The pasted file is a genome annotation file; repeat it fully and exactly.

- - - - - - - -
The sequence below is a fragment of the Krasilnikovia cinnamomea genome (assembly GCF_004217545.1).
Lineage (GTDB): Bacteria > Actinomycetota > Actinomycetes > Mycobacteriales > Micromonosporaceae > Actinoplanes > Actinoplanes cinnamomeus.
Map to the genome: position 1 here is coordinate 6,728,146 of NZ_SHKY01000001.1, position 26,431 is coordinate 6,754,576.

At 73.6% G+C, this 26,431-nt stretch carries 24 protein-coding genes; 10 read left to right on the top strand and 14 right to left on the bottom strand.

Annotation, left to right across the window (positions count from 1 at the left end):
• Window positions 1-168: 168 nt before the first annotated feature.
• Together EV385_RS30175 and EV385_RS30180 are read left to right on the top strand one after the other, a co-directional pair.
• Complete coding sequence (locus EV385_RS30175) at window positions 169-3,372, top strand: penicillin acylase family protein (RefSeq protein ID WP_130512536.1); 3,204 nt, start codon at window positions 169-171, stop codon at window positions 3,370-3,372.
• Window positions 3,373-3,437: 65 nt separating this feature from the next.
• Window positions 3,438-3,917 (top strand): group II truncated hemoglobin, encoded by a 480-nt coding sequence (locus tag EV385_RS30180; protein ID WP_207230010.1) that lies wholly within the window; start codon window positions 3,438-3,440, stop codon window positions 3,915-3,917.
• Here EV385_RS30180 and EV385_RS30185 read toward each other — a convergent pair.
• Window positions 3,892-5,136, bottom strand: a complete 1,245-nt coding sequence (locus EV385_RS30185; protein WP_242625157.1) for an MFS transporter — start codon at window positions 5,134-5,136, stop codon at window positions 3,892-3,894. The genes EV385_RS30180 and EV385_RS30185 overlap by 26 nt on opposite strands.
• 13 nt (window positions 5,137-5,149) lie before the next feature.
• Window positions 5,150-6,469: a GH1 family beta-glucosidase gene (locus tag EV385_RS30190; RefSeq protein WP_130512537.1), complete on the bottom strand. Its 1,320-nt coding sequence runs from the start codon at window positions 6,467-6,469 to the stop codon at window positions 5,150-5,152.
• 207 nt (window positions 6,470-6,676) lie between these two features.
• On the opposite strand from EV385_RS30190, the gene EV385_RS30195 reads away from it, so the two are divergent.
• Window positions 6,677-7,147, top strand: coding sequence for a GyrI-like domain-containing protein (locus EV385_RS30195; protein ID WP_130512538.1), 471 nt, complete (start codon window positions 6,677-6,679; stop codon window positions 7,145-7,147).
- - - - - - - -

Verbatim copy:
The sequence below is a fragment of the Krasilnikovia cinnamomea genome (assembly GCF_004217545.1).
Lineage (GTDB): Bacteria > Actinomycetota > Actinomycetes > Mycobacteriales > Micromonosporaceae > Actinoplanes > Actinoplanes cinnamomeus.
Map to the genome: position 1 here is coordinate 6,728,146 of NZ_SHKY01000001.1, position 26,431 is coordinate 6,754,576.

At 73.6% G+C, this 26,431-nt stretch carries 24 protein-coding genes; 10 read left to right on the top strand and 14 right to left on the bottom strand.

Annotation, left to right across the window (positions count from 1 at the left end):
• Window positions 1-168: 168 nt before the first annotated feature.
• Together EV385_RS30175 and EV385_RS30180 are read left to right on the top strand one after the other, a co-directional pair.
• Complete coding sequence (locus EV385_RS30175) at window positions 169-3,372, top strand: penicillin acylase family protein (RefSeq protein ID WP_130512536.1); 3,204 nt, start codon at window positions 169-171, stop codon at window positions 3,370-3,372.
• Window positions 3,373-3,437: 65 nt separating this feature from the next.
• Window positions 3,438-3,917 (top strand): group II truncated hemoglobin, encoded by a 480-nt coding sequence (locus tag EV385_RS30180; protein ID WP_207230010.1) that lies wholly within the window; start codon window positions 3,438-3,440, stop codon window positions 3,915-3,917.
• Here EV385_RS30180 and EV385_RS30185 read toward each other — a convergent pair.
• Window positions 3,892-5,136, bottom strand: a complete 1,245-nt coding sequence (locus EV385_RS30185; protein WP_242625157.1) for an MFS transporter — start codon at window positions 5,134-5,136, stop codon at window positions 3,892-3,894. The genes EV385_RS30180 and EV385_RS30185 overlap by 26 nt on opposite strands.
• 13 nt (window positions 5,137-5,149) lie before the next feature.
• Window positions 5,150-6,469: a GH1 family beta-glucosidase gene (locus tag EV385_RS30190; RefSeq protein WP_130512537.1), complete on the bottom strand. Its 1,320-nt coding sequence runs from the start codon at window positions 6,467-6,469 to the stop codon at window positions 5,150-5,152.
• 207 nt (window positions 6,470-6,676) lie between these two features.
• On the opposite strand from EV385_RS30190, the gene EV385_RS30195 reads away from it, so the two are divergent.
• Window positions 6,677-7,147, top strand: coding sequence for a GyrI-like domain-containing protein (locus EV385_RS30195; protein ID WP_130512538.1), 471 nt, complete (start codon window positions 6,677-6,679; stop codon window positions 7,145-7,147).